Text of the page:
Mon, Apr 25, 2005 - Page 8 News List

China's victimization syndrome

By Orville Schell

Indeed, surges of organized anger when China is attacked or insulted are hardly new. The reaction of China's leaders after the US' accidental attack on China's embassy in Belgrade in 1998, and to the collision of an American spy plane with a Chinese plane over the Pacific in 2001, was to permit, if not foment, large anti-foreign demonstrations. In keeping with this syndrome, Foreign Minister Li Zhaoxing (李肇星) has accused Japan of having "hurt the feelings of the Chinese people" by not apologizing for their crimes, as if he were minister of psychology, rather than foreign affairs.

Of course, China's wounded psyche and the desire for restitution from its former tormentors deserve sympathy. In this sense, China, like many countries, could be said to have something of a bi-polar personality. Much of the emotional force of Mao Zedong's (毛澤東) revolution derived from the widespread sense of unequal treatment and humiliation by foreign powers, and this revolutionary fervor has never been properly interred.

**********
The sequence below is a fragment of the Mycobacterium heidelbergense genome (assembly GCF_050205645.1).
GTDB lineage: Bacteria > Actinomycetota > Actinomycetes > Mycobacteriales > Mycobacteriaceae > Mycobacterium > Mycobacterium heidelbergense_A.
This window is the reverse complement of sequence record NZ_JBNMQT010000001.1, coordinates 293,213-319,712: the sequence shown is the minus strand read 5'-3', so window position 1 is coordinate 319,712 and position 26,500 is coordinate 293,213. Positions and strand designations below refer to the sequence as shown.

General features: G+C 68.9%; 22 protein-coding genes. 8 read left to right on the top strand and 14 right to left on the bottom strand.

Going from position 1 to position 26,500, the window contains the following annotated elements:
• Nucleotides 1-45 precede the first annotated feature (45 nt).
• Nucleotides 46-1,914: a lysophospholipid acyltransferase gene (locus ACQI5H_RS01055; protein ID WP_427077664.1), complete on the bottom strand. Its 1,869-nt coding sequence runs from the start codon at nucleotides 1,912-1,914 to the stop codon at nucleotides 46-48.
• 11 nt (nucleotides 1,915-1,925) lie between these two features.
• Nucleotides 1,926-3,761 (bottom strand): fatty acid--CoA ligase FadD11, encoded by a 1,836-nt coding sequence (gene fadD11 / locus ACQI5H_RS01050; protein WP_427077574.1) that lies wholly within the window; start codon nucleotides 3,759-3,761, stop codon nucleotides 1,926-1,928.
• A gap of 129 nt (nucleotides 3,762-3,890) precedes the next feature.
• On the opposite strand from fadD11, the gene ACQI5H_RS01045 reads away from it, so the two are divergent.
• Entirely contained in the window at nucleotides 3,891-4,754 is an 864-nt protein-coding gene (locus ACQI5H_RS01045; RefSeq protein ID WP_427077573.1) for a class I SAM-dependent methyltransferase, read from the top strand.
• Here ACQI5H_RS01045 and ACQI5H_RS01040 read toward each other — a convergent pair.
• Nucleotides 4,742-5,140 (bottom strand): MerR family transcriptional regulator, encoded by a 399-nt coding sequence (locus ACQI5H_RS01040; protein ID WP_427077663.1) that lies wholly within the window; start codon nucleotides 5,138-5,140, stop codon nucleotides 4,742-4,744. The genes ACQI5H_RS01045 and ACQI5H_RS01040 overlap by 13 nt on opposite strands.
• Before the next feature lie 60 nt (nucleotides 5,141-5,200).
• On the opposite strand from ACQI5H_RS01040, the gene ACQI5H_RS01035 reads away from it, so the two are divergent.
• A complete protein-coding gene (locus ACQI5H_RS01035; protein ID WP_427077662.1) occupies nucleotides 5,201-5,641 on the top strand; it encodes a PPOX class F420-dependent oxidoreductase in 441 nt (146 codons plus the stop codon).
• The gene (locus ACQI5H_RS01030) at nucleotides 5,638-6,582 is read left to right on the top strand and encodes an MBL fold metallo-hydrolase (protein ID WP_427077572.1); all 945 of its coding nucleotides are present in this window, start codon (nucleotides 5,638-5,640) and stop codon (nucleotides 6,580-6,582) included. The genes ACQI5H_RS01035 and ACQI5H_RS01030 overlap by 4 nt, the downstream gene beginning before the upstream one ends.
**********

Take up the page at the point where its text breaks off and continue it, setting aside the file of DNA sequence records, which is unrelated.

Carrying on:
Just as Mao's portrait has never been taken down from The Gate of Heavenly Peace, so whole elements of his revolution continue to survive in China's institutions, ways of thinking, and modes of interacting with the world. Like recessive genes, they sometimes suddenly re-express themselves.

The role of victim is all too familiar to the Chinese, perhaps even somewhat comforting, for it provides a way to explain -- and explain away -- China's problems. But it is also dangerous, because it derives from China's old weaknesses rather than its new strengths. The era of Japanese militaristic and imperialist power has long gone, and the world is beating a path to China's door. The last thing the country needs is to remain trapped in the past.

Orville Schell, the author of many acclaimed books on China, is a dean at the University of California at Berkeley.

Copyright: Project Syndicate

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